Go on and Lie to Me

I knew when she started looking through her inventory screen at Barnes & Noble that the cute little clerk would come up craps. I’d already done the online research. They’d already expunged the book from Amazon and a half dozen other websites. But I thought I’d try. Just for the heck of it.

The story begins about a week and a half ago. I was doing what we all aimlessly do to kill time on the internet -- I was checking my Facebook “wall.” There among the cute kitten photos and band performance invitations and political chest thumping and whining about the heat was a post by a guy I know who works for NPR affiliate KCRW in Santa Monica that pointed to an item in an NPR blog called The Two-Way with the headline “Jonah Lehrer Resigns from ‘New Yorker,’ Admitting He Made Up Quotes in Book.”

I won’t dive deep into the specifics. The basic message: Lehrer admitted that quotes he attributed to Bob Dylan in his latest book, Imagine: How Creativity Works, don’t exist. Or, to put it in Lehrer’s own words, released in a statement after he was discovered as a liar by Tablet Magazine reporter and huge Dylan fan Michael C. Moynihan, the quotes in question “either did not exist, were unintentional misquotations, or represented improper combinations of previously existing quotes” -- i.e., Lehrer made up quotes and passed them off as facts.

The comments posted under my NPR friend’s Facebook post were a mix of shock, sadness and self-righteous indignation. How could such a talented guy do such a thing? What happened to his journalistic ethics? Why?

My thread-killing totally selfish comment on the post: “I didn’t know about this book until you posted this, now I probably won’t be able to buy a copy.”

Lehrer’s first book, How We Decide, literally changed the way I think about thinking. It’s a collection of true stories and journalistic accounts of how we biologically come to conclusions and decide to do things. It takes the act of decision beyond conscious reasoning. In other words, it explains that you do what you do not because you merely decided to do it, but because a marvelous ballet of chemicals and electricity that intermix in your brain causes you to do it, from gambling to stock buy decisions to everyday life stuff.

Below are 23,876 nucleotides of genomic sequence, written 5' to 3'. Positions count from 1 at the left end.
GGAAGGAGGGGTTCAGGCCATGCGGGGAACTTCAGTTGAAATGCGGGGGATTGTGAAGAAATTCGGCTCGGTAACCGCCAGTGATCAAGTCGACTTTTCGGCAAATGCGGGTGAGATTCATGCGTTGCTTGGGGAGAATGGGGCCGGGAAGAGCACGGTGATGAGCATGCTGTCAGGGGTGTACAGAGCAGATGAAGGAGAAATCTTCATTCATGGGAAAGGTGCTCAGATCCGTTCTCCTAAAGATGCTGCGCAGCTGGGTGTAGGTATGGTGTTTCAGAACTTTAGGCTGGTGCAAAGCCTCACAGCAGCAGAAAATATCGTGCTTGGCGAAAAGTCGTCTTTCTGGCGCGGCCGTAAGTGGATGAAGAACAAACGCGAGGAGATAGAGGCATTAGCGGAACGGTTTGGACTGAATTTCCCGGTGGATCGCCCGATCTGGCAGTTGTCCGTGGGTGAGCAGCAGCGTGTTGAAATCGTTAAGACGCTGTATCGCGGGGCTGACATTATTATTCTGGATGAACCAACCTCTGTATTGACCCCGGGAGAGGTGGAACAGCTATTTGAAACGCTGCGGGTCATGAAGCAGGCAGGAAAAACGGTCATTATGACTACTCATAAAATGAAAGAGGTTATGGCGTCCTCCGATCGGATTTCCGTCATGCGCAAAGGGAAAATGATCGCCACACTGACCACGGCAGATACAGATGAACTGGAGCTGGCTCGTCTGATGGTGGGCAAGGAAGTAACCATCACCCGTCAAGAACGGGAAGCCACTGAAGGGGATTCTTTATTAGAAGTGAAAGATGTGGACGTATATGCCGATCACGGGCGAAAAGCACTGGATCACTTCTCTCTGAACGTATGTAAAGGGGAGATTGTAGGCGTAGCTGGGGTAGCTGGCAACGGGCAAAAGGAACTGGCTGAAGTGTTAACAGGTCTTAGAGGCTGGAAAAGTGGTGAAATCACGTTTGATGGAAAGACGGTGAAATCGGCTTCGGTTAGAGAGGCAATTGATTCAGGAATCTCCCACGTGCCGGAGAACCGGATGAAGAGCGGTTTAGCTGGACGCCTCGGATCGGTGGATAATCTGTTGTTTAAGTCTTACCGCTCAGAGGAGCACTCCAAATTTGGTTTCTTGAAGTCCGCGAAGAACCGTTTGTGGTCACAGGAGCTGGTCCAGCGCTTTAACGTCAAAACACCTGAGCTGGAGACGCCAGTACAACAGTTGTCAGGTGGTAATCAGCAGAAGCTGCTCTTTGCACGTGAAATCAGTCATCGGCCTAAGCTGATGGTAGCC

How We Decide is not only a smart, eye-opening piece of journalism, it’s a good read. It’s fun and funny and topical and makes its points by touching on modern pop-culture topics. From time to time I had also seen Lehrer’s pieces on Wired.com and heard him as a guest on the amazingly entertaining NPR program Radio Lab.

And now I find out he’s written another book, one that I wouldn’t be able read. Because according to a number of published reports, in the aftermath of Lehrer’s admission, his publisher, Houghton Mifflin Harcourt (HMH) was halting shipments of the new book and recalling copies from book stores. Amazon already had pulled the electronic version from its online stores. I know. I checked. It was gone.

The following weekend, I made my trip to Barnes & Noble. I figured there may still be a copy on their shelves. The clerk looked puzzled when she couldn’t find a copy of this New York Times bestseller on her inventory screen. “I loved it,” she told me as she tapped away. “I’ve read both the preview copy and the final published version.” How could they be out of stock? She hadn’t heard the Dylan story. Her face dropped.

A quick check of the other B&N location also came up empty. I was tempted to ask if I could borrow her copy, this total stranger.

I know what you’re thinking. Why would I possibly want to read a book by a guy who admitted that he made up the quotes on its pages? If he put words in Dylan’s mouth, what else did he make up? Hell, he could have made up half the book. And what about How We Decide? How much of that was a fabrication?

But you know what? I don’t give a shit. As awful and anti-journalistic and anti-ethical and downright stupid as this sounds, I still want to read Imagine. And I’m pissed that I can’t.

No one can fault HMH for yanking the book. They have a responsibility to do the right thing. They sold Imagine believing that Lehrer had told the truth when he wrote it. He admitted he lied. Like any other product, the book has been found defective by the manufacturer and must leave store shelves before it causes any damage.

Plus, there’s that whole potential law suit thing. Mr. Dylan might be a tad pissed that Mr. Lehrer made up his quotes. Even though he’s a public figure, he still has some protections to his image. Reporters can’t knowingly flat-out lie and misquote someone no matter how famous. Though something tells me Dylan merely chuckled when his people told him about the controversy and said, “Who’s Jonah Lehrer?”

Yeah, Lehrer lied. People got hurt. The truth got stamped upon. And you can’t trust what he says.

But it’s his ideas that I care about. Lehrer’s ideas. Whether based on truths or falsities, they’re still his ideas, and if they’re half as ingenious as the ideas in How We Decide, they’re valuable. They’re important. To me. They could change the way that I perceive the act of creativity. They could change the way that I look at life. Does the fact that he made up quotes change that?

I guess I’ll find out after my package arrives from my eBay seller.

Over The Edge is a weekly column by Reader senior contributing writer Tim McMahan focused on culture, society, the media and the arts. Email Tim at tim.mcmahan@gmail.com.

posted at 07:56 am
on Tuesday, August 07th, 2012

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